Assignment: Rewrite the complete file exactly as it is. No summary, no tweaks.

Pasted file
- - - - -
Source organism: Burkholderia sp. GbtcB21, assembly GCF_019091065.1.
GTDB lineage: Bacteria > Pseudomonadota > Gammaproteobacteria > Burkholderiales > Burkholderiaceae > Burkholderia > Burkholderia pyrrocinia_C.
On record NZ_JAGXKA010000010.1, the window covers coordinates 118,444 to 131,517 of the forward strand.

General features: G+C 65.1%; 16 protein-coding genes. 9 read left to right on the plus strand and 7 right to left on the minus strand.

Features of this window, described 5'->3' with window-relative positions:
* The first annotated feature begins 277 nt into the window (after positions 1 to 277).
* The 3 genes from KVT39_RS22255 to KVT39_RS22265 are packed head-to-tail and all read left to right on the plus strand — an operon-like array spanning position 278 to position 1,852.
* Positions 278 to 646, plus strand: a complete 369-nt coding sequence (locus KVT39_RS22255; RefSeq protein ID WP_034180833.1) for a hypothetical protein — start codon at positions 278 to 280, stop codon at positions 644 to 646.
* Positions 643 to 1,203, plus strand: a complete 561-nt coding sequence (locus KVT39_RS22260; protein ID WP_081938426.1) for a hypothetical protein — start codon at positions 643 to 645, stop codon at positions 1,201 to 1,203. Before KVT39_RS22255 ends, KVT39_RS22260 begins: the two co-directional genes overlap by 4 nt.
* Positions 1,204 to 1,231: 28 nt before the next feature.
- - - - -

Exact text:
Source organism: Burkholderia sp. GbtcB21, assembly GCF_019091065.1.
GTDB lineage: Bacteria > Pseudomonadota > Gammaproteobacteria > Burkholderiales > Burkholderiaceae > Burkholderia > Burkholderia pyrrocinia_C.
On record NZ_JAGXKA010000010.1, the window covers coordinates 118,444 to 131,517 of the forward strand.

General features: G+C 65.1%; 16 protein-coding genes. 9 read left to right on the plus strand and 7 right to left on the minus strand.

Features of this window, described 5'->3' with window-relative positions:
* The first annotated feature begins 277 nt into the window (after positions 1 to 277).
* The 3 genes from KVT39_RS22255 to KVT39_RS22265 are packed head-to-tail and all read left to right on the plus strand — an operon-like array spanning position 278 to position 1,852.
* Positions 278 to 646, plus strand: a complete 369-nt coding sequence (locus KVT39_RS22255; RefSeq protein ID WP_034180833.1) for a hypothetical protein — start codon at positions 278 to 280, stop codon at positions 644 to 646.
* Positions 643 to 1,203, plus strand: a complete 561-nt coding sequence (locus KVT39_RS22260; protein ID WP_081938426.1) for a hypothetical protein — start codon at positions 643 to 645, stop codon at positions 1,201 to 1,203. Before KVT39_RS22255 ends, KVT39_RS22260 begins: the two co-directional genes overlap by 4 nt.
* Positions 1,204 to 1,231: 28 nt before the next feature.